Who knows what will go up in front of City Park in the future. Or who will sit atop the pillar in Lee Circle. How will we decorate the neutral ground in Mid-City, on Jefferson Davis Parkway? Landrieu says the choice isn’t his, and he’s right; it’s the city’s choice, and one that likely won’t be decided until after he leaves office. Sitting in his office, Landrieu did speculate as to what might replace Robert E. Lee. He imagined a piece of art dedicated to the things that make New Orleans unique, something that might reflect the city’s past, present, and future. In May, Landrieu publicly called for a dialogue about what would go in Lee Circle, and he specifically pushed for a three-hundredth anniversary monument for New Orleans. He noted that there are six different options being considered for the space and that a new monument commemorating the city’s upcoming milestone would be a worthwhile investment.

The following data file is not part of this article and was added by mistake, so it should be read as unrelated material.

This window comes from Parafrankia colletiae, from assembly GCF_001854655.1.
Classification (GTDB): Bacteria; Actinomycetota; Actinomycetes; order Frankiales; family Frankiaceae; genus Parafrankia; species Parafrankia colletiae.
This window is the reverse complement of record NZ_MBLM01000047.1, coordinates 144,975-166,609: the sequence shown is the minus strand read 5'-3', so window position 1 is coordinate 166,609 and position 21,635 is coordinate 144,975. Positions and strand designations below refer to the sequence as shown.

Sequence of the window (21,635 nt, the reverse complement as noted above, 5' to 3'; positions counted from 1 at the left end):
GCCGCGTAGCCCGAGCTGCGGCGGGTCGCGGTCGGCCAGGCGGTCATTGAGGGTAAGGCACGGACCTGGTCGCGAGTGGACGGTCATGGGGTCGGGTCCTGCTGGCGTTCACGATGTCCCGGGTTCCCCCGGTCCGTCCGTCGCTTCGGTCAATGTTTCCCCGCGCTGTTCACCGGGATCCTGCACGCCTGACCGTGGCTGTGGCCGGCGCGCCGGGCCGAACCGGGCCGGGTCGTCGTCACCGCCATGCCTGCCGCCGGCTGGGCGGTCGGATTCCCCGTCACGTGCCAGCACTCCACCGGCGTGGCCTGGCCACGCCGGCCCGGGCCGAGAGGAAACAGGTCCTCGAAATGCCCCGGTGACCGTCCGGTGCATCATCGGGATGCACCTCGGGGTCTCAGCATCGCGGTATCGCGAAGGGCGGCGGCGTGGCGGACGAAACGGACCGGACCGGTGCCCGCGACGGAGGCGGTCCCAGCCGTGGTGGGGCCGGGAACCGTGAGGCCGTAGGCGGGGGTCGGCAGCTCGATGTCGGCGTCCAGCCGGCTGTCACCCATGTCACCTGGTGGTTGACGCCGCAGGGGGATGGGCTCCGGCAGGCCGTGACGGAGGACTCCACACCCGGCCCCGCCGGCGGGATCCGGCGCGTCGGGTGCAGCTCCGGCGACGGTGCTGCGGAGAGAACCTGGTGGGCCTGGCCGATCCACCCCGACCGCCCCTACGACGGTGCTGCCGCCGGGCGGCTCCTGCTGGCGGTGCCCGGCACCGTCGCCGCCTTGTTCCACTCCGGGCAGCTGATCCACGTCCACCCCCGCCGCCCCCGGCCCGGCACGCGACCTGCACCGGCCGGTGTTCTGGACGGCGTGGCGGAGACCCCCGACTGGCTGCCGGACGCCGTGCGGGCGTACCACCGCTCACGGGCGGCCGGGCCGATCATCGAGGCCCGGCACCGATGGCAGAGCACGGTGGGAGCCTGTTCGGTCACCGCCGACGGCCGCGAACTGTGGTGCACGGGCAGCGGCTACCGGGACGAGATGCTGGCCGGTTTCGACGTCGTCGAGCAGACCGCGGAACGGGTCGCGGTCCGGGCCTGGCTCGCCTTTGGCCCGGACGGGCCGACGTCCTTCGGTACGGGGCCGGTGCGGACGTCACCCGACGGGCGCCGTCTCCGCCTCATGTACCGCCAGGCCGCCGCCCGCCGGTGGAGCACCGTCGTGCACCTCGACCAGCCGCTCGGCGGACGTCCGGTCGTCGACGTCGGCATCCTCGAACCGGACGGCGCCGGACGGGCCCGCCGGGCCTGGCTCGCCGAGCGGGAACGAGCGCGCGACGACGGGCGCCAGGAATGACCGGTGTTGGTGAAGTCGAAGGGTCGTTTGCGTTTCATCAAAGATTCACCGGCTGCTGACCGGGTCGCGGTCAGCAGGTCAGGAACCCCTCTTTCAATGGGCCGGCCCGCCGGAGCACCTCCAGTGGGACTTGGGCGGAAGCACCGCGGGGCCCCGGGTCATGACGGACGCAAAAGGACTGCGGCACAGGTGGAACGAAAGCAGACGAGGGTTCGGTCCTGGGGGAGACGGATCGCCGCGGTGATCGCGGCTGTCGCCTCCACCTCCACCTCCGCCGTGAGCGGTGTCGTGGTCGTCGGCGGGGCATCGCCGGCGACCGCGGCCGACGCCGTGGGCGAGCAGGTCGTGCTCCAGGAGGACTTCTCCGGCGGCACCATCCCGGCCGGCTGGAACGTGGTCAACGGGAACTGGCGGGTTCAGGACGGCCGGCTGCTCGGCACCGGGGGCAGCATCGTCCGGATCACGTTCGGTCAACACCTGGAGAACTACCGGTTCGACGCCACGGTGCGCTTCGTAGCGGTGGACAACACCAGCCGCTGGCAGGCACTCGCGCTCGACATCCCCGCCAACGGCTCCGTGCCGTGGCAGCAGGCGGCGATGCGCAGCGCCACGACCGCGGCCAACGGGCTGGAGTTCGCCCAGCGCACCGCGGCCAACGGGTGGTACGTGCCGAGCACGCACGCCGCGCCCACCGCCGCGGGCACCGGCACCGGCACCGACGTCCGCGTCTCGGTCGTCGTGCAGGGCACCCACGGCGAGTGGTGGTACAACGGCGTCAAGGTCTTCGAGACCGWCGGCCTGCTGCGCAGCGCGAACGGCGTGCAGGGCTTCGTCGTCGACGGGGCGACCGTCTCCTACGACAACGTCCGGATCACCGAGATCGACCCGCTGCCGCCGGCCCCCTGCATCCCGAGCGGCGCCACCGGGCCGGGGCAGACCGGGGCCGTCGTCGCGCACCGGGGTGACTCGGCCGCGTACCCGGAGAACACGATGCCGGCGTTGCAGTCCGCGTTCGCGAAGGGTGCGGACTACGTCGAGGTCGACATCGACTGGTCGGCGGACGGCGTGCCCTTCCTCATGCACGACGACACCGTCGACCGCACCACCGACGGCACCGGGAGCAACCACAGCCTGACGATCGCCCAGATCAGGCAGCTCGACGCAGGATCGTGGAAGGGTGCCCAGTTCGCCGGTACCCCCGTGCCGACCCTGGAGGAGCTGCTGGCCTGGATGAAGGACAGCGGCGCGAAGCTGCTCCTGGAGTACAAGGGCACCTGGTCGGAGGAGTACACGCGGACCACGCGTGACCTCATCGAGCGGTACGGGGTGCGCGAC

The day after the Liberty Place monument came down, I talked to the mayor on the phone. He was excited about the national attention the city was getting, I think, and he wanted to know if I felt it, too. Landrieu had just been interviewed by Rachel Maddow, and I was trying to keep up with him—to keep up with what was happening in the city. I wanted to be sure I wasn’t left to float away, far from a hometown that I could see changing over the Internet. “Jeanie, do you tell people you’re from New Orleans?” he asked. “You should. I hope you do.”